Last week there was no shortage of news or data. The week opened with reports of a rescue plan put together by the Treasury Department and the Federal Reserve in an attempt to strengthen confidence in Fannie Mae and Freddie Mac, including the Fed authorizing the Federal Reserve Bank of New York to lend directly to the GSEs if it becomes necessary and the Treasury seeking Congressional approval to increase the GSEs' line of credit and to make an equity infusion into the companies if needed. All these measures are seen as temporary for 18 months.
As the domestic markets opened on Monday, the response to the news was initially positive with Treasurys lower and stocks higher. However, it reversed into a flight to quality as worries ramped up about more bank failures following IndyMac's takeover by bank regulators. MBS spreads closed tighter but were substantially off earlier levels. MBS volume was below normal because of all the uncertainty about the government's rescue of the GSEs, the state of financial institutions, housing, etc. Servicers reportedly were adding duration, while money managers were two-way.
Tuesday's focus was Chairman Ben Bernanke's semiannual Monetary Report to the Senate Banking Committee. The hearing was expanded to include Treasury Secretary Henry Paulson and Security and Exchange Commission (SEC) Chairman Christopher Cox. The report from Bernanke was rather downbeat. He noted that there was considerable uncertainty surrounding the Federal Open Market Committee's (FOMC) outlook for economic growth and that risks to FOMC forecasts were to the downside. He said that while inflation remained high, the FOMC believed it would moderate in 2009 and 2010. Many economists generally interpreted his remarks to mean that the Fed was on hold for the foreseeable future due to the fragile conditions in the economy and financial markets.
Meanwhile, Paulson tried to get across clearly to the markets and to the Senate panel that, "there are no immediate plans to access either the proposed liquidity or the proposed capital backstop" for the GSEs as, according to the Office of Federal Housing Enterprise Oversight, the GSEs are adequately capitalized. But considering market fears, he felt his proposed plan would help to alleviate market concerns regarding the GSEs and to increase confidence. The Treasury's proposals could be combined into the housing bill that is being reconciled currently. However, Congress - particularly on the Republican side - was mixed on helping the two GSEs.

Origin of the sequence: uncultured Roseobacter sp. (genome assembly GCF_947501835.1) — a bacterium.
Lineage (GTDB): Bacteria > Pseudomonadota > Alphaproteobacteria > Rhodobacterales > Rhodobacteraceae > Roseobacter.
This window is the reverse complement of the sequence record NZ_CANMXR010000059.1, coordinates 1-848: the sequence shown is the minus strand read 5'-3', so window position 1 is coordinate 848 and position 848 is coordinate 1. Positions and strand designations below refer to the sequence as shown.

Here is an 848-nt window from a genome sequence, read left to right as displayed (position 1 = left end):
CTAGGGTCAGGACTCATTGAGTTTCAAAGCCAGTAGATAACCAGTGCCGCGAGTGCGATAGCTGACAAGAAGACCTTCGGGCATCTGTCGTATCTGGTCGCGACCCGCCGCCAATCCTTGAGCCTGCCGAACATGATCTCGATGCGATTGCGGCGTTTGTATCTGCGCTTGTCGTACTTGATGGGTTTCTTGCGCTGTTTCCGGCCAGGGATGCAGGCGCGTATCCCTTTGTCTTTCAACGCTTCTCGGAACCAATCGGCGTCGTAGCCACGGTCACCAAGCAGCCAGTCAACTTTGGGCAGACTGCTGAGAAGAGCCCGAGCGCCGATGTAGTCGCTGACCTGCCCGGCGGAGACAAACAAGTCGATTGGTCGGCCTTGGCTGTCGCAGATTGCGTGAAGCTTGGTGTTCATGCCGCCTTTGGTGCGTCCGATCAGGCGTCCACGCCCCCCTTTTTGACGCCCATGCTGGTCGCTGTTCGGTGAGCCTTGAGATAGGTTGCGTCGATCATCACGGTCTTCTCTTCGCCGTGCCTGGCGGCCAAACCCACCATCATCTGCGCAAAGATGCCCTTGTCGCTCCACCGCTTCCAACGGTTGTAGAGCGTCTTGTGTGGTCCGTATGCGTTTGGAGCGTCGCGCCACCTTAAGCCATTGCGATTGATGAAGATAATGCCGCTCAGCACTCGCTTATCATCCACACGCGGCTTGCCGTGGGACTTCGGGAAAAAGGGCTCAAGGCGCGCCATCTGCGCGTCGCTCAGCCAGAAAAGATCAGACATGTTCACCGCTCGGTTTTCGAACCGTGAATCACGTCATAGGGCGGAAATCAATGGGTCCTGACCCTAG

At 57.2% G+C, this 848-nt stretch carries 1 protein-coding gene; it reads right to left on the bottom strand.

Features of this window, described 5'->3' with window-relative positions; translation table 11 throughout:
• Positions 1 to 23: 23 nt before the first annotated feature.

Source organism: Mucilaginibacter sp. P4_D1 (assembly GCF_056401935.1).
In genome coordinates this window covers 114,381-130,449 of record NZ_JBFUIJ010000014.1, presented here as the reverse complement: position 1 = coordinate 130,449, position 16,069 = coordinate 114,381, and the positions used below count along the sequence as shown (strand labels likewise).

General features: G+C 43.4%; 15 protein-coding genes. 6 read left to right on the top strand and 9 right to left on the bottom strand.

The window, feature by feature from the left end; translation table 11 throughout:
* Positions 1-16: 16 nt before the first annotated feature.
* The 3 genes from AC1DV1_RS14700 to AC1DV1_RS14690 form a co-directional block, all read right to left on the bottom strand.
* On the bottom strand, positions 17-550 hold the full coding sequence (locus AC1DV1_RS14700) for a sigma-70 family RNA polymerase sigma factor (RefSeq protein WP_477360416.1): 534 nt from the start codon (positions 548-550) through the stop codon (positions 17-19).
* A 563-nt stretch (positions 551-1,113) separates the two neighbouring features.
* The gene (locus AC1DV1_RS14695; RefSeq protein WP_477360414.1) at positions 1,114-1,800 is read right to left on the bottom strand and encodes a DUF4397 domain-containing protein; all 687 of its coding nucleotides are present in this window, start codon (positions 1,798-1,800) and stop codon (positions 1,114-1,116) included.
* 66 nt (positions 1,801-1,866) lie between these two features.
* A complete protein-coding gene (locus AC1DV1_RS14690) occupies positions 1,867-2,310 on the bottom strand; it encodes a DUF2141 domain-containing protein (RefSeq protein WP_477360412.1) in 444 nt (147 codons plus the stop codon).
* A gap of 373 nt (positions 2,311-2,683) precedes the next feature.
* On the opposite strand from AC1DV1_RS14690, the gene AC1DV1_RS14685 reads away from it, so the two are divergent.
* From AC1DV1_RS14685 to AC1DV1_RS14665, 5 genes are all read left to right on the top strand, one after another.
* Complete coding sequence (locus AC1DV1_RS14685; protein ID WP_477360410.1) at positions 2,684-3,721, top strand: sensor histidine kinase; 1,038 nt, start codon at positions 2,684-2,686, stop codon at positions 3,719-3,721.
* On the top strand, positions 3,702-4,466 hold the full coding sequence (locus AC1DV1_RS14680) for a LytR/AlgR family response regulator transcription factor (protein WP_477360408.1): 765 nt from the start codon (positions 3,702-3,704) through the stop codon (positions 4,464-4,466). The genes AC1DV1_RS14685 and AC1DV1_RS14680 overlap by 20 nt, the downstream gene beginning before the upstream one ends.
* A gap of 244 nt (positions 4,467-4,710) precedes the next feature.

Finally, Cox announced at the hearing that the SEC would issue an emergency rule that lasts from July 21 through July 29 that prohibits naked short sales of stocks of the GSEs and the 17 primary dealers. Cox said the action "aims to stop unlawful manipulation through 'naked' short selling that threatens the stability of financial institutions."
As trading got underway on Tuesday, Treasurys rallied as equities sold off sharply - down 200 points on the Dow with the 10-year Treasury up 29/32nds. Following Cox's announcement, stocks rallied off their lows, while Treasurys moved off their highs.
MBS volume was above normal in choppy, two-way flows. Mortgages opened tighter but weakened as Treasurys gained and selling picked up from hedge funds, insurance companies, pension funds, fast money and servicers - outright and versus Treasurys and swaps. Money managers were better buyers on the day, while Asian investors were quiet. While spreads ended the day slightly wider to the curve and swaps, they were off substantially from their intraday wides.